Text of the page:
Gut Health

4 Reasons You Feel Bloated Every Day and How to Find Relief

September 3, 2023

Hello, I'm JESSICA
As a Holistic Nutritionist, I've helped hundreds of people break free from the pain and discomfort of IBS.
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Do you find yourself experiencing persistent bloating day in and day out? It’s frustrating and uncomfortable, especially when you can no longer button your pants by the end of the day but you’re not alone. Chronic bloating is the number one digestive complaint I hear from clients in my practice, and often they’ve bounced around between doctors, tried different diets and supplements without much relief. In this article, we’ll explore five reasons why you might be feeling so bloated every day and offer some insights into how to find relief.

1. You’re Constipated (even if you poop every day)

One of the leading culprits behind daily bloating is constipation, yet many people don’t even realize they are constipated because they have a bowel movement every day. This misconception arises because the frequency of bowel movements alone doesn’t guarantee proper elimination, and the stool’s consistency and ease of passage are equally important indicators of healthy digestion.

If you find yourself straining to go or have a sensation that you haven’t fully evacuated your bowels, it’s likely you are constipated. Your doctor can confirm this via abdominal x-ray or sitz marker study. If this isn’t an accessible option for you, you can try an at-home transit test where you consume a food you can normally see in your stool (corn, for example) and note how long it takes to see it in the toilet bowl. Anything longer than 48 hours would be considered constipation.

Constipation takes a multifactor approach to correct-especially if it has been a lifelong issue for you- and will likely include diet modification, pelvic floor physiotherapy, exercise, supplements or medication, and stress reduction.

2. You Have Small Intestine Bacterial Overgrowth (SIBO)

Small Intestine Bacterial Overgrowth (SIBO) occurs when there’s an excessive amount of bacteria in the small intestine, leading to various digestive symptoms, including bloating, gas, and abdominal discomfort. The bacteria in the small intestine can ferment carbohydrates in foods like onion, garlic, avocado and apple and produce gas, contributing to the bloated feeling.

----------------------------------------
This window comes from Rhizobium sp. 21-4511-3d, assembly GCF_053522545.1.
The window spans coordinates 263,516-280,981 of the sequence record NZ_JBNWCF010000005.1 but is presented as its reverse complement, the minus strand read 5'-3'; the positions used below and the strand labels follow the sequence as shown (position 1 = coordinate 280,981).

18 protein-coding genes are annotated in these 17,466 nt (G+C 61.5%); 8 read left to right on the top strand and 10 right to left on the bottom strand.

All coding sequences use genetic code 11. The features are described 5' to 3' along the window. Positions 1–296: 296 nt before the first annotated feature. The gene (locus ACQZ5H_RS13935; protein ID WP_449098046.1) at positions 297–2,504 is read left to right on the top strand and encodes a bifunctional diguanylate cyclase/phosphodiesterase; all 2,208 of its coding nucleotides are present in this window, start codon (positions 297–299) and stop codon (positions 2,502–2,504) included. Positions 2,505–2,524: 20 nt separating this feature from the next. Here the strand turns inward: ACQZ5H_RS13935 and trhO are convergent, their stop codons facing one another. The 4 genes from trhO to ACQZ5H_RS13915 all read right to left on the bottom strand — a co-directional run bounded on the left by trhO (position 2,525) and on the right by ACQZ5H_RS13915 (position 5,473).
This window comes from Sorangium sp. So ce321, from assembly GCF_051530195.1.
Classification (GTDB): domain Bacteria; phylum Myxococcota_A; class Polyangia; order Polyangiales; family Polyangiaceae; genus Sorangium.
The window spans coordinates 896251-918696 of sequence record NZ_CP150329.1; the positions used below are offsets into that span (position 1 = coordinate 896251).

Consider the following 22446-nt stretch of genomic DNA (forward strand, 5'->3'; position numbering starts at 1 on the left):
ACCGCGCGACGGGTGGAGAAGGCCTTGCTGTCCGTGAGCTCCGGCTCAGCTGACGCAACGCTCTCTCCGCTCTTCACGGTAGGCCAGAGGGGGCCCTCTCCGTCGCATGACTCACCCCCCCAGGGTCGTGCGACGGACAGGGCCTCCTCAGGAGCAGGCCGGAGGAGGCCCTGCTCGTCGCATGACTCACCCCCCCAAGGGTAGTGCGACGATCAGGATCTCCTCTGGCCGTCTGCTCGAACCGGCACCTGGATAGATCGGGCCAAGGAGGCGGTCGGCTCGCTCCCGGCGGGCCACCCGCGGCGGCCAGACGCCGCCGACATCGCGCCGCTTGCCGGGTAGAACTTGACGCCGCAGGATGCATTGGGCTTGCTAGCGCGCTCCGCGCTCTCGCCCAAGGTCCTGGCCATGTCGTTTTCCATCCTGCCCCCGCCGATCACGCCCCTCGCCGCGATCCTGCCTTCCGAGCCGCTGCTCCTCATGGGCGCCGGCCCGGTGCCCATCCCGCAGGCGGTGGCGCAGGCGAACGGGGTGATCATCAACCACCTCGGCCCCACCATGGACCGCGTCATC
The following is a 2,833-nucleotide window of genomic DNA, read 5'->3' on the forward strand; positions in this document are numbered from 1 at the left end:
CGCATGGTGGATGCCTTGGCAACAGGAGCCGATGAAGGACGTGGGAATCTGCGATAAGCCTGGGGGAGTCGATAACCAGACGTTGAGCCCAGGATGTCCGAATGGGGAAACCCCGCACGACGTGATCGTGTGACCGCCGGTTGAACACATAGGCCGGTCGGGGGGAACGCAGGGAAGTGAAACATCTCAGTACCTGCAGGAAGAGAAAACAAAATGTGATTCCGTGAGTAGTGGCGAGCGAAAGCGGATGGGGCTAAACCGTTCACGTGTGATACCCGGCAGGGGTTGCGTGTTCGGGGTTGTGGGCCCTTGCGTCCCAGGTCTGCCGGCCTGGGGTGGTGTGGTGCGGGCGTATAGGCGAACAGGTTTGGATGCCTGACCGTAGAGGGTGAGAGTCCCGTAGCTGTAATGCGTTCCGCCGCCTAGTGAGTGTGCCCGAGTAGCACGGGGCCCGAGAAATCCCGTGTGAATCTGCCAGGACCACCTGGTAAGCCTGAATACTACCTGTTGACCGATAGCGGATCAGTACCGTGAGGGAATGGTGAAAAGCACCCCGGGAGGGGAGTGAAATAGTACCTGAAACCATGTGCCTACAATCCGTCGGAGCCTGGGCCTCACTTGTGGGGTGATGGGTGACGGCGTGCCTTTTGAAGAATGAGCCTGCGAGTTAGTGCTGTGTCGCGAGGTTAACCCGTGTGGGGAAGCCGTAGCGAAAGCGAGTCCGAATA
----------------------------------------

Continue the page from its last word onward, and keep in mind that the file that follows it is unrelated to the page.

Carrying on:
Having SIBO feels like that big pregnant belly type of bloat that comes on every day, almost no matter what you eat but will feel extra worse when you eat high FODMAP foods like wheat, granola bars, apple, cauliflower, onion and garlic.

SIBO is tested via a breath test. It can not be diagnosed via stool test, blood test or urine test. If positive, it is treated with antibiotics or herbal antimicrobials. SIBO can be tricky to treat and has a high occurrence of relapse so be sure to work with a SIBO-knowledgeable practitioner.

3. You Have Carbohydrate Intolerances

Carbohydrate intolerances, such as lactose or fructose intolerance, can lead to bloating and other digestive issues. When your body can’t properly digest certain carbohydrates, they ferment in the intestines, causing gas production and bloating.

Identifying and eliminating trigger foods from your diet can significantly reduce bloating. When I work with a client to identify carbohydrate intolerances, I have them keep a food and symptom diary where I can see which foods are the culprits. I’ve never seen a client who struggles with bloating not have some type of carbohydrate intolerance, so it is something I strongly recommend looking into.

4. You Have Dysfunctional Breathing Patterns

Put one hand on your lower belly and one hand on your chest. Take a normal breath in. What hand rises the most? If it’s the one on your chest, you have a dysfunctional breathing pattern. When we take shallow breaths, our upper chest and shoulders are doing most of the work, which can contribute to increased air swallowing during eating, leading to bloating and discomfort. Practicing deep, diaphragmatic breathing, on the other hand, can help alleviate this issue by allowing the diaphragm to engage fully and reduce the intake of excess air, promoting better digestion and reducing the likelihood of bloating.

In Conclusion

Chronic bloating can be caused by a variety of factors, and understanding the underlying causes is crucial for finding relief. By addressing issues like constipation, bacterial overgrowth, carbohydrate intolerances, and breathing patterns, you can take steps towards a more comfortable and bloat-free life. However, if your bloating persists or worsens, it’s important to consult a healthcare professional to rule out any underlying medical conditions like ovarian cysts or endometriosis. Remember, you don’t have to live with constant bloating – solutions are within reach.

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I'm Jessica

From FODMAPs to food sensitivities, I will help you pinpoint your IBS triggers and take away the overwhelm of what to eat with a sensitive gut.

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